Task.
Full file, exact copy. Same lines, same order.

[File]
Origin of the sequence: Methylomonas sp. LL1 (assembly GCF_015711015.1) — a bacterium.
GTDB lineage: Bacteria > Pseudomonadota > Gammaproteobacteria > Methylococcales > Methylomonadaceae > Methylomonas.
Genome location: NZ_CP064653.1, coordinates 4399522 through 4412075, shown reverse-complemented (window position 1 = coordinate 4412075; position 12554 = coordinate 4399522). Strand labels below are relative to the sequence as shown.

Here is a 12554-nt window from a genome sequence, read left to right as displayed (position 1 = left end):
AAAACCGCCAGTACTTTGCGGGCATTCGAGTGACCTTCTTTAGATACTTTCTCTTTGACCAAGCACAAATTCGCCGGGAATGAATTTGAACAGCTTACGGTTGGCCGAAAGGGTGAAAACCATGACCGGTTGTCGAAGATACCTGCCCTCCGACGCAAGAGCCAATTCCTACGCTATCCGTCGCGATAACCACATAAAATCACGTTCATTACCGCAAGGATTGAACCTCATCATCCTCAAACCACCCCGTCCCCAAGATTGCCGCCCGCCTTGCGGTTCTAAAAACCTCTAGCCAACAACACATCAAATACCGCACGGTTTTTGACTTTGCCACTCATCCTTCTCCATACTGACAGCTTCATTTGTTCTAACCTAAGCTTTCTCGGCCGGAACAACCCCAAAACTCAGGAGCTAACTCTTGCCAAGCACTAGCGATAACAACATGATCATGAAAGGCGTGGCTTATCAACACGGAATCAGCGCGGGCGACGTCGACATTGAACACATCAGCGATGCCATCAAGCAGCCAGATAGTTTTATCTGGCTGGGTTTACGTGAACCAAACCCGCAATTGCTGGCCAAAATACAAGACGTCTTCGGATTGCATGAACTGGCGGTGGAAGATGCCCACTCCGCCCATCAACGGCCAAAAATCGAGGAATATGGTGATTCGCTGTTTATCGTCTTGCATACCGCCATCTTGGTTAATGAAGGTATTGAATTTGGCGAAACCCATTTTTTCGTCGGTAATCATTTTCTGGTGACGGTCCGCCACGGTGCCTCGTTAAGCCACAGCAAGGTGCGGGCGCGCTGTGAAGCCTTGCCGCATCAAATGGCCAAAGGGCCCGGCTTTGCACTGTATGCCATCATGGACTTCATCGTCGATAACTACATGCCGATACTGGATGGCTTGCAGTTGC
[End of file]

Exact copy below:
Origin of the sequence: Methylomonas sp. LL1 (assembly GCF_015711015.1) — a bacterium.
GTDB lineage: Bacteria > Pseudomonadota > Gammaproteobacteria > Methylococcales > Methylomonadaceae > Methylomonas.
Genome location: NZ_CP064653.1, coordinates 4399522 through 4412075, shown reverse-complemented (window position 1 = coordinate 4412075; position 12554 = coordinate 4399522). Strand labels below are relative to the sequence as shown.

Here is a 12554-nt window from a genome sequence, read left to right as displayed (position 1 = left end):
AAAACCGCCAGTACTTTGCGGGCATTCGAGTGACCTTCTTTAGATACTTTCTCTTTGACCAAGCACAAATTCGCCGGGAATGAATTTGAACAGCTTACGGTTGGCCGAAAGGGTGAAAACCATGACCGGTTGTCGAAGATACCTGCCCTCCGACGCAAGAGCCAATTCCTACGCTATCCGTCGCGATAACCACATAAAATCACGTTCATTACCGCAAGGATTGAACCTCATCATCCTCAAACCACCCCGTCCCCAAGATTGCCGCCCGCCTTGCGGTTCTAAAAACCTCTAGCCAACAACACATCAAATACCGCACGGTTTTTGACTTTGCCACTCATCCTTCTCCATACTGACAGCTTCATTTGTTCTAACCTAAGCTTTCTCGGCCGGAACAACCCCAAAACTCAGGAGCTAACTCTTGCCAAGCACTAGCGATAACAACATGATCATGAAAGGCGTGGCTTATCAACACGGAATCAGCGCGGGCGACGTCGACATTGAACACATCAGCGATGCCATCAAGCAGCCAGATAGTTTTATCTGGCTGGGTTTACGTGAACCAAACCCGCAATTGCTGGCCAAAATACAAGACGTCTTCGGATTGCATGAACTGGCGGTGGAAGATGCCCACTCCGCCCATCAACGGCCAAAAATCGAGGAATATGGTGATTCGCTGTTTATCGTCTTGCATACCGCCATCTTGGTTAATGAAGGTATTGAATTTGGCGAAACCCATTTTTTCGTCGGTAATCATTTTCTGGTGACGGTCCGCCACGGTGCCTCGTTAAGCCACAGCAAGGTGCGGGCGCGCTGTGAAGCCTTGCCGCATCAAATGGCCAAAGGGCCCGGCTTTGCACTGTATGCCATCATGGACTTCATCGTCGATAACTACATGCCGATACTGGATGGCTTGCAGTTGC